Jul 31, 2009
Every culture has its version of the one-pot dish, dating back to the times our ancestors started to appreciate that food was more than just fuel – it could also give great pleasure. Over the years, seasonings and flavourings have been added to the day’s catch, no doubt firstly as a preservative in days before refrigeration, and then to add flavour.
One-pot dishes are generally simple to cook as they usually require slow cooking with little supervision. Most importantly, these dishes also use of cuts of meat that have great melting textures when cooked for a long time. These are often the least-expensive cuts: look for brisket, rib, neck, shoulder and leg cuts. Serve with pasta, polenta, rice or noodles on the side to add a cultural twist of choice. In winter a hearty meat dish is ideal. The pork recipe at right can be served with rice.
But don’t leave seafood out of the equation. One of my favourite meals involves cooking mussels and clams in white wine, olive oil and garlic until they open (discard any that don’t). Then remove from the pan. Add some chilli, then braise fish, prawns and scallops in the juices. Then add the clams and mussels back into the pot and fold through a tin of cooked white beans. In minutes you have seafood stew to salivate over. Accompany it with bread, a salad and a glass of wine.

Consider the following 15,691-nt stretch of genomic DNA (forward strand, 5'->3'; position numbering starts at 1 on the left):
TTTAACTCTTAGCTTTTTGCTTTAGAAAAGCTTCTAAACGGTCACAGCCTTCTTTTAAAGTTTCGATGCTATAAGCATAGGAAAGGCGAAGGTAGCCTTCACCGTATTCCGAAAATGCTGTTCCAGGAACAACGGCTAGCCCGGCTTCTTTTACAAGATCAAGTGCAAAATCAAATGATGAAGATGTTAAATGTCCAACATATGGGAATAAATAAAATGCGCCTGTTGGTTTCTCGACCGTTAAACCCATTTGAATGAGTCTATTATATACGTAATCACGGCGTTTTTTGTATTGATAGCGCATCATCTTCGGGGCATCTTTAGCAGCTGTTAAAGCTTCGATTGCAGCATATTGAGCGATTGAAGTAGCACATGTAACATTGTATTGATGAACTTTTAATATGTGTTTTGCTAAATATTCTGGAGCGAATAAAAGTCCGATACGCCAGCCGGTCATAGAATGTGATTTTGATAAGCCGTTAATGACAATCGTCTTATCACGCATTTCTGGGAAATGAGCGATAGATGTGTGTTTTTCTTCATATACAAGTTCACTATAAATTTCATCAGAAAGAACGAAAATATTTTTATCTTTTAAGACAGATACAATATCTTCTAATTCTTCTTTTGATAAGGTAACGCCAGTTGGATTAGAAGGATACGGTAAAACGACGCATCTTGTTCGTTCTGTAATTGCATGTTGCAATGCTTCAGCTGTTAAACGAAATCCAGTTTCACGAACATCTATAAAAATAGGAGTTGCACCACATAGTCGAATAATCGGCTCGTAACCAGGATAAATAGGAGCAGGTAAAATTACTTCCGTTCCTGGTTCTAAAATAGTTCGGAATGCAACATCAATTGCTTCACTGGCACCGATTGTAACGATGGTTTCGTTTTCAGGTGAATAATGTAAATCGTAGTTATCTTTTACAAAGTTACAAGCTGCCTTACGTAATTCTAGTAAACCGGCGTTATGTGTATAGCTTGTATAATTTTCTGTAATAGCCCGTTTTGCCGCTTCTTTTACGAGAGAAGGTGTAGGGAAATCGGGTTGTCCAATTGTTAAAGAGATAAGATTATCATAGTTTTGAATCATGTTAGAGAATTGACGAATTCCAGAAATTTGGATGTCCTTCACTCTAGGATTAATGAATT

Braised pork with chillies
I love anything with pork belly in it. Giving it a really good fry first will render out a lot of the fat, so I guess, in a way, it’s a little healthy. Who am I kidding? It just tastes good! Serves 4
1kg (2lb 4oz) pork belly, cut into 5 x 8cm
(2 x 3inch) pieces
2 tablespoons unsalted butter
5 dried long red chillies
3 garlic cloves, roughly chopped
1 teaspoon ground cumin
2 bay leaves, fresh if available
1 piece of orange rind
Melt the butter with a splash of oil in a wide pan over medium heat. Put the pork belly into the pan in a single layer and season with sea salt. Cook the pork slowly for about 30 minutes, turning occasionally, until the meat is golden brown and most of the fat has been rendered. Pour off and discard most of the fat.
Meanwhile, put the chillies in a bowl with 500ml (17fl oz/2 cups) boiling water and allow to soak for about 30 minutes. Remove the chillies, reserving the water, and chop roughly. Blend or process the chillies, garlic, cumin and the chilli water until smooth.
Add the chilli sauce, bay leaves and orange rind to the pork and stir with a wooden spoon, scraping any brown bits stuck to the bottom of the pan. Reduce the heat to low, cover and braise the meat for about 1 hours, or until it is very tender and the sauce has thickened. Remove the bay leaves and orange rind and adjust the seasoning if necessary.
Divide the pork into four large bowls and serve with steamed jasmine rice.
Recipe from Good Food by Neil Perry, photography by Earl Carter
Sydney chef and restaurateur Neil Perry designs Qantas First and Business menus. For recipes and cooking tips visit: Website